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Lerach to quit?

The Washington Post is reporting that Bill Lerach is leaving his firm Lerach Coughlin, which he formed three years ago in a celebrated split from Milberg Weiss. The article by Carrie Johnson suggests that Lerach's departure might be linked to the reported decision by former Milberg partner David Bershad to explore possible cooperation agreements with prosecutors in the government's ongoing investigation of alleged improper payments to securities class action plaintiffs:

In May 2006, the Milberg Weiss law firm and partners Steven Schulman and David J. Bershad were indicted by the U.S. attorney in Los Angeles on multiple criminal charges stemming from what prosecutors called a more than 25-year-long scheme to pay people to serve as plaintiffs in large class-action lawsuits. At least one former client has been assisting the government with that case. The firm has been fighting the charges, and the individual partners, who held high-ranking positions and earned tens of millions of dollars in their heyday there, have presented a forceful defense.

Bershad may be interested in exploring settlement possibilities with the government, according to an article on the Wall Street Journal's Web site last night. The Journal reported that he may cooperate with prosecutors in exchange for leniency at sentencing.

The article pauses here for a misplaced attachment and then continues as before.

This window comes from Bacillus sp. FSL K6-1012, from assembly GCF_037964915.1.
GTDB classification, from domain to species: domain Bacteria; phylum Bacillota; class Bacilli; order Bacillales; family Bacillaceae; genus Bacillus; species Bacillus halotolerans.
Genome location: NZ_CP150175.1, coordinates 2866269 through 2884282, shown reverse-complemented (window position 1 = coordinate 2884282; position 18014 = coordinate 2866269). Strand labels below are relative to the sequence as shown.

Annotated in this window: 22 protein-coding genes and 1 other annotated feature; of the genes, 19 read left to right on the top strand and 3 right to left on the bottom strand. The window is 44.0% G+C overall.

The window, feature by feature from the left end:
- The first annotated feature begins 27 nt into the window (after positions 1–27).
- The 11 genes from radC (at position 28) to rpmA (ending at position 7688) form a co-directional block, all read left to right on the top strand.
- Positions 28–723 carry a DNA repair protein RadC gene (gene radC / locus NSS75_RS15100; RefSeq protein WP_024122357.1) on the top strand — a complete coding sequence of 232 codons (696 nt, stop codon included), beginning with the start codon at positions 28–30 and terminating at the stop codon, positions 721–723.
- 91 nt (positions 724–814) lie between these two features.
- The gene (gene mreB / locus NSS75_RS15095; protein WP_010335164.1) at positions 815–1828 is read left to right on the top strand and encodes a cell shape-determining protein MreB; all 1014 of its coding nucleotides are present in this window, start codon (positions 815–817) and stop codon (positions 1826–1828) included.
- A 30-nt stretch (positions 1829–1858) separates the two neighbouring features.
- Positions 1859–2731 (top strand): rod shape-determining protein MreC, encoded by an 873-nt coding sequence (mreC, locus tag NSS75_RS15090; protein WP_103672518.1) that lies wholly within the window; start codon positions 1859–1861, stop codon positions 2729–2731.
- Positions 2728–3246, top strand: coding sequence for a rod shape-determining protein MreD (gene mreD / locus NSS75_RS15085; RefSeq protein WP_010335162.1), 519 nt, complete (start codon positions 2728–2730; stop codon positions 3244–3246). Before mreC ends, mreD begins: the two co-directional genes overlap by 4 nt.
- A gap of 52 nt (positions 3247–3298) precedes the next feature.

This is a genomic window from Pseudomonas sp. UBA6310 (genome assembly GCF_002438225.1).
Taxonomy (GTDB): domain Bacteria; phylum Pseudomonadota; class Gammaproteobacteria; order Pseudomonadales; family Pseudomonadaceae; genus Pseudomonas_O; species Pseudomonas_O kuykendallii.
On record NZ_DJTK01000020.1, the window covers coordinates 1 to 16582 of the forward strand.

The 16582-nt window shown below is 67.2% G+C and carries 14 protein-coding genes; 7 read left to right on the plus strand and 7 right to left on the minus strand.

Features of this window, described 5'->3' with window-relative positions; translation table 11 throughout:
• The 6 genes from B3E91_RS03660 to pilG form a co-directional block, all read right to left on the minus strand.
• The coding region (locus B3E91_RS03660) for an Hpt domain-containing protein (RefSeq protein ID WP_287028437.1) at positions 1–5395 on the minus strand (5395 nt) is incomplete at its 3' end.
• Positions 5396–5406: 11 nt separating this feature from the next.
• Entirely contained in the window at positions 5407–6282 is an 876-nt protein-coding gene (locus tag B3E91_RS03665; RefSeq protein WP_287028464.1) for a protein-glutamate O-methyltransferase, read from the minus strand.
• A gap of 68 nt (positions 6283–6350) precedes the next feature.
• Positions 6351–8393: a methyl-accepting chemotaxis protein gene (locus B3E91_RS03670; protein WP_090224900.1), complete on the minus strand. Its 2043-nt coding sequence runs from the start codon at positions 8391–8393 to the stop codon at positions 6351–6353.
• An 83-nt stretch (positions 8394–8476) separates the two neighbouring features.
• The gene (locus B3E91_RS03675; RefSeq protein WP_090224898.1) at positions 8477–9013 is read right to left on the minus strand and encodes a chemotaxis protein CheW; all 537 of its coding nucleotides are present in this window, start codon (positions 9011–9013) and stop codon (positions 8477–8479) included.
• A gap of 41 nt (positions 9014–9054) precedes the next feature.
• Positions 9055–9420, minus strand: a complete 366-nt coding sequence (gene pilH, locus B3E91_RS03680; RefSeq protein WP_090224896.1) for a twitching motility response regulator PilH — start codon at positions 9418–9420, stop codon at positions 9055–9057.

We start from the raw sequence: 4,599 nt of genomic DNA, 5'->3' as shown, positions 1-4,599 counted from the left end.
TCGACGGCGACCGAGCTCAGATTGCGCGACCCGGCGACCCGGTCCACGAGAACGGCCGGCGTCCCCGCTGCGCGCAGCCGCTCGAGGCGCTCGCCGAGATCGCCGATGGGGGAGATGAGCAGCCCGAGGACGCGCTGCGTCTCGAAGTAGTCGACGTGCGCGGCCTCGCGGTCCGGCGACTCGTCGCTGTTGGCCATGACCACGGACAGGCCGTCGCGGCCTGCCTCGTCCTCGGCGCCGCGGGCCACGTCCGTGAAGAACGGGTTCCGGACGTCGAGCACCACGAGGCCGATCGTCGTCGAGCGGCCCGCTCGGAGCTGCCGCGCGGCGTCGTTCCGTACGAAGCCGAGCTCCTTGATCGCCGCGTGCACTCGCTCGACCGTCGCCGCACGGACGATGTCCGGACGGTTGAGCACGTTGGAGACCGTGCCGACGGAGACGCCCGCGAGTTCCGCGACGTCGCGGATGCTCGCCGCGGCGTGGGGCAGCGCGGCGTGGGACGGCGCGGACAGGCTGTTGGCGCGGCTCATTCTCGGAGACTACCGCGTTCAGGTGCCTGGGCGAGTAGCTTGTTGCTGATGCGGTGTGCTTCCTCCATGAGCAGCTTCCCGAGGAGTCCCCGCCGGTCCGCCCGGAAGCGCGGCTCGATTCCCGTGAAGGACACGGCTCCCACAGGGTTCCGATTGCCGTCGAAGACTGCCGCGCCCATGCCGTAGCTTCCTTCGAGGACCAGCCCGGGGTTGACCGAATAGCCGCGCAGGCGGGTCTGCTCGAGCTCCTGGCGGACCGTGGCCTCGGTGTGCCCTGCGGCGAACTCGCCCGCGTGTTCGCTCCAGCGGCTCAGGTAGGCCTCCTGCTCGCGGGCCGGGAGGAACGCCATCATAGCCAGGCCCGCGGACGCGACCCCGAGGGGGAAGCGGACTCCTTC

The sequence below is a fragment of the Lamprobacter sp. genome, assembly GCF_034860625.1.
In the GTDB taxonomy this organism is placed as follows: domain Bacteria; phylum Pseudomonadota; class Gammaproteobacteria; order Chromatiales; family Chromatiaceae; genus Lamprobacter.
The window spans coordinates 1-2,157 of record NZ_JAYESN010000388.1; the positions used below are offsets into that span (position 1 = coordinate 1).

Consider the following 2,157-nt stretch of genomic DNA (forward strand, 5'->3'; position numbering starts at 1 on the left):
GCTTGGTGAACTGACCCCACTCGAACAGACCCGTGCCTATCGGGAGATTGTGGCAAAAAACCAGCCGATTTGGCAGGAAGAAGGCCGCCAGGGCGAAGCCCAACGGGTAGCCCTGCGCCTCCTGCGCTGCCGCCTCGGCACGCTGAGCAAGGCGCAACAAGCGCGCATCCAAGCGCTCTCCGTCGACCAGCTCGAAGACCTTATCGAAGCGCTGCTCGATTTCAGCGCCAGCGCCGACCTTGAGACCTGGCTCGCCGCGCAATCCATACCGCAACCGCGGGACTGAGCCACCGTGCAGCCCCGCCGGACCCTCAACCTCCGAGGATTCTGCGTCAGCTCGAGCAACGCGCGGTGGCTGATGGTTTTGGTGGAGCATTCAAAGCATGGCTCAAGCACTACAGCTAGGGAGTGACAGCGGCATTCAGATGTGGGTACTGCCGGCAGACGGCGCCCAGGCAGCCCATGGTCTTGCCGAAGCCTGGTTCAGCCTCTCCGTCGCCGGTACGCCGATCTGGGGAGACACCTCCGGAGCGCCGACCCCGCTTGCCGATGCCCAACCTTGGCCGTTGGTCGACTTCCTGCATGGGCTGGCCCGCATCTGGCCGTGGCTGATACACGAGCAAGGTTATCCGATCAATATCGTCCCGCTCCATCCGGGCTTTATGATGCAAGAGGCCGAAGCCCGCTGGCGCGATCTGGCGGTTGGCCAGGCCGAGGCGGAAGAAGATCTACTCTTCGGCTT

Johnson also points to the link between Lerach and the pending Stoneridge case that Ted wrote about in today's Wall Street Journal:

As recently as last week, Lerach was prodding regulators. He published opinion pieces and joined with prominent union leaders to press the Securities and Exchange Commission to file court briefs that would make it easier for investors to collect money from investment banks and accounting firms that watched silently while their corporate clients engaged in misconduct.

We'd previously reported Lerach's lobbying of the SEC here, and his sniping at SEC Chairman Chris Cox here.

Does the solicitor general's office really want to follow a guy like Lerach in its approach to Stoneridge? One would only hope that his sudden departure might cause the government, at a minimum, to discount his heavy-handed tactics.



Rafael Mangual
Project Manager,
Legal Policy

Manhattan Institute


Published by the Manhattan Institute

The Manhattan Insitute's Center for Legal Policy.